Volume 18, Issue 117 (2021)                   FSCT 2021, 18(117): 133-143 | Back to browse issues page


XML Persian Abstract Print


Download citation:
BibTeX | RIS | EndNote | Medlars | ProCite | Reference Manager | RefWorks
Send citation to:

Yazdi M, Sarabi-Jamab M, Pahlevanloo A. Isolation and identification of spoilage molds in Iranian dough based on morphological and molecular methods. FSCT 2021; 18 (117) :133-143
URL: http://fsct.modares.ac.ir/article-7-51983-en.html
1- Research Institute of Food Science and Technology (RIFST)
2- Department of Food Biotechnology, Research Institute of Food Science and Technology (RIFST) , m.sarabi@rifst.ac.ir
Abstract:   (1849 Views)
Spoilage of dairy products can be caused by a variety of microorganisms, including bacteria, yeasts and molds. due to production of mycotoxins by some molds in dairy products, it is important to identification of exact causes  mold in order to adopt an appropriate method to prevent such contamination; Therefore, in the present study, 30 samples of contaminated Doogh with signs of spoilage such as swelling, bad smell and bitter taste were collected from a dairy factory during one year. According to the results, molds were observed in only two samples. After purification, 4 isolates were identified based on macroscopic observations, microscopic characteristics and PCR technique. Three isolates were Aspergillus flavus, and one isolate was identified as Penicillium chrysogenum. Due to the ability of the identified species to produce toxins, monitoring the critical points of the Doogh production line in order to process control and prevent secondary contamination in order to achieve a healthy product will be very important.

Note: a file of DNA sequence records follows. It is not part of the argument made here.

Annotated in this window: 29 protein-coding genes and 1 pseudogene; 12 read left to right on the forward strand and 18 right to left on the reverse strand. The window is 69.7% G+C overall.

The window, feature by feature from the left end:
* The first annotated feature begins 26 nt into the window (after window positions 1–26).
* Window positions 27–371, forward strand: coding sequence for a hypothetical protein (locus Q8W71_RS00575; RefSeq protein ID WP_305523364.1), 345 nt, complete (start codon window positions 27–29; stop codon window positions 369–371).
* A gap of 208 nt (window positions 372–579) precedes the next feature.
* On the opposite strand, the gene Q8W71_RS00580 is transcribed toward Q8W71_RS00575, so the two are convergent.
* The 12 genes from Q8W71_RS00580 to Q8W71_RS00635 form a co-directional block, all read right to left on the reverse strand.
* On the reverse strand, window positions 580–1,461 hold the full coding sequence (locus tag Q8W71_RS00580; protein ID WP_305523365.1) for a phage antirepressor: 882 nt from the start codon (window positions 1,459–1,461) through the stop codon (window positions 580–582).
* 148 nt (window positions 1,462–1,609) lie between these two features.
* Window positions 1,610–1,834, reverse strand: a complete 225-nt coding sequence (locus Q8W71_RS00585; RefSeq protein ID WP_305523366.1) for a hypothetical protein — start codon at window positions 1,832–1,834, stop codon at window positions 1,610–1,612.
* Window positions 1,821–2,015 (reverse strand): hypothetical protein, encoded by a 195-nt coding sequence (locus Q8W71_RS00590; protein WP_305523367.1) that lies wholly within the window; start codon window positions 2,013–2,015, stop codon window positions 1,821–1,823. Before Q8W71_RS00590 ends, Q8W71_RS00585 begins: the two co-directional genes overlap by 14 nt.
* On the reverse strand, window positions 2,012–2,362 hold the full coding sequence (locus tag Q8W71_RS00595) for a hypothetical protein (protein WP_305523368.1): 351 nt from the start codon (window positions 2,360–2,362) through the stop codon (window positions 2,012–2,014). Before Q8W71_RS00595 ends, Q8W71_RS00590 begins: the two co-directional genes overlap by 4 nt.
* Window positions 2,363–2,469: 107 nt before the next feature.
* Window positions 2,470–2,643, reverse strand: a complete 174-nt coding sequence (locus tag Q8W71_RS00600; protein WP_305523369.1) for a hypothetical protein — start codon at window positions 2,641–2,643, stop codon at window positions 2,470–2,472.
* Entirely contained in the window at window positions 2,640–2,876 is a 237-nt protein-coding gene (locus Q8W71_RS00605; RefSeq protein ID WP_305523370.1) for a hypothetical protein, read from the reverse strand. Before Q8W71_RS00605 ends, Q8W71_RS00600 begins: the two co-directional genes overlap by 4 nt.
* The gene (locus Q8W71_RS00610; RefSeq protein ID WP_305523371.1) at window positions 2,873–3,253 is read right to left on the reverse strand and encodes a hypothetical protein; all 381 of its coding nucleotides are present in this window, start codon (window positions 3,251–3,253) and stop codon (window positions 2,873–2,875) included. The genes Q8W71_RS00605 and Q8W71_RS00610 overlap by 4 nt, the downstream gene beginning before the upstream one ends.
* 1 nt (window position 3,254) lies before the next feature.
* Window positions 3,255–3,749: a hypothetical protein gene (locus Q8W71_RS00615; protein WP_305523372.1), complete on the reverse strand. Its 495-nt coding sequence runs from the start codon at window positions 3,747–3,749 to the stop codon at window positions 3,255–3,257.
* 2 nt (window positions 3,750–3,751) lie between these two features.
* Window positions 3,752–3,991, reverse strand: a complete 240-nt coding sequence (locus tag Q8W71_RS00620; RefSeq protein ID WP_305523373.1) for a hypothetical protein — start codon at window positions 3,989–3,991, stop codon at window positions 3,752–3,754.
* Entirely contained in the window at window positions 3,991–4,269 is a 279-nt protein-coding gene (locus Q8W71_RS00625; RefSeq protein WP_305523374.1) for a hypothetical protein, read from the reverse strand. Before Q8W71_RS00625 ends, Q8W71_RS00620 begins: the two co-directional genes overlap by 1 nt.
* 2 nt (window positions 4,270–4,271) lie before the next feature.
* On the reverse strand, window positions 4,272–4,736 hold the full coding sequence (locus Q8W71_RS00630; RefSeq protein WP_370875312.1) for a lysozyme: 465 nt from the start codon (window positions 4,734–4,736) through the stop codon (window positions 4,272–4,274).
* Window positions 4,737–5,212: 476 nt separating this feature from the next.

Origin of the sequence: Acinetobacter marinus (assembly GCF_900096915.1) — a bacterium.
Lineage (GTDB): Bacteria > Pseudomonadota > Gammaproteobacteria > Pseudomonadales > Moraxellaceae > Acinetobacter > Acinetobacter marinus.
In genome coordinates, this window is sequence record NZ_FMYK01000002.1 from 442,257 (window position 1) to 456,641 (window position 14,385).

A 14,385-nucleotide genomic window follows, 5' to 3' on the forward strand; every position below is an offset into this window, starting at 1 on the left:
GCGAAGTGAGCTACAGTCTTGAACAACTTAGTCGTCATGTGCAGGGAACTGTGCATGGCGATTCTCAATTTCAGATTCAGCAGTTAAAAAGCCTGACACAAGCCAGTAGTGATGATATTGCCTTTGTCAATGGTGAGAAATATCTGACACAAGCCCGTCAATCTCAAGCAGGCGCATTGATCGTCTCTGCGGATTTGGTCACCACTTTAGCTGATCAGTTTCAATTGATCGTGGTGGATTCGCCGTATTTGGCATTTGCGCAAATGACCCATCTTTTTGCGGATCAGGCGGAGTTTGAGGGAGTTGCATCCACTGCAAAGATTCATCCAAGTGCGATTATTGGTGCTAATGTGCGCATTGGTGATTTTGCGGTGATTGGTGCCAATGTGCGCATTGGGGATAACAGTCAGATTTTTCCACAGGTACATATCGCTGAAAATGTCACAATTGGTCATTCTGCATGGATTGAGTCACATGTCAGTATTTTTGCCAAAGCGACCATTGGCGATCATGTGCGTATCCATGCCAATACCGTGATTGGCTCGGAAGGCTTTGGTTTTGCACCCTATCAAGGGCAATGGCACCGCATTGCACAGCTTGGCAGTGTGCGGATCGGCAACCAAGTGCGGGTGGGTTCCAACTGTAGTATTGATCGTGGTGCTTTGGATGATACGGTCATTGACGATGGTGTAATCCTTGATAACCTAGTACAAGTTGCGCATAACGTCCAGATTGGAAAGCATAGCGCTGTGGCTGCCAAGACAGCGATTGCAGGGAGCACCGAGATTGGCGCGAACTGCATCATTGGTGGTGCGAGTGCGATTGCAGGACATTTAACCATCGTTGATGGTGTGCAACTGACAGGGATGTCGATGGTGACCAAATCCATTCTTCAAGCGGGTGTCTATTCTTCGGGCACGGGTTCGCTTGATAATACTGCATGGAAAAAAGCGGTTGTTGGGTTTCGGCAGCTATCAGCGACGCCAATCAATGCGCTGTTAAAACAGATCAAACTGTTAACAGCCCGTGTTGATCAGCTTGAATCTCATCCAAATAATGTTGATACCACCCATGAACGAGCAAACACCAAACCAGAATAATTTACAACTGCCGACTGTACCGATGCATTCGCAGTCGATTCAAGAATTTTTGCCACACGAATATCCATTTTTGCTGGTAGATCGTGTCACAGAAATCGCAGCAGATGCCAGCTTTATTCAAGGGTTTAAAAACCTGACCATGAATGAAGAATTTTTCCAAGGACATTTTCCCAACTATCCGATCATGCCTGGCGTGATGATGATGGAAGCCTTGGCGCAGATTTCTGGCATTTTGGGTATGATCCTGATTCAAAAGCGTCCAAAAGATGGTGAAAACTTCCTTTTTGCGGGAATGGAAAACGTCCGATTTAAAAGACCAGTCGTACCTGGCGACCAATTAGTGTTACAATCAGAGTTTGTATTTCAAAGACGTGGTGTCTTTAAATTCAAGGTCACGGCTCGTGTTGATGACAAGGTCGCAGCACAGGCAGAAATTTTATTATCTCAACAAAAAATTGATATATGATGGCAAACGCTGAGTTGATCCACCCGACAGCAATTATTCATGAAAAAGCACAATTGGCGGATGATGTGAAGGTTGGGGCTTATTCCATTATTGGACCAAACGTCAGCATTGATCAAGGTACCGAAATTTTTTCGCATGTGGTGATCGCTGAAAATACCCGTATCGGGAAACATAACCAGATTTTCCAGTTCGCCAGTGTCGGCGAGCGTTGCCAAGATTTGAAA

Full-Text [PDF 635 kb]   (1426 Downloads)    
Article Type: Original Research | Subject: Food Microbiology
Received: 2021/04/25 | Accepted: 2021/06/7 | Published: 2021/11/1

Add your comments about this article : Your username or Email:
CAPTCHA

Send email to the article author


Rights and permissions
Creative Commons License This work is licensed under a Creative Commons Attribution-NonCommercial 4.0 International License.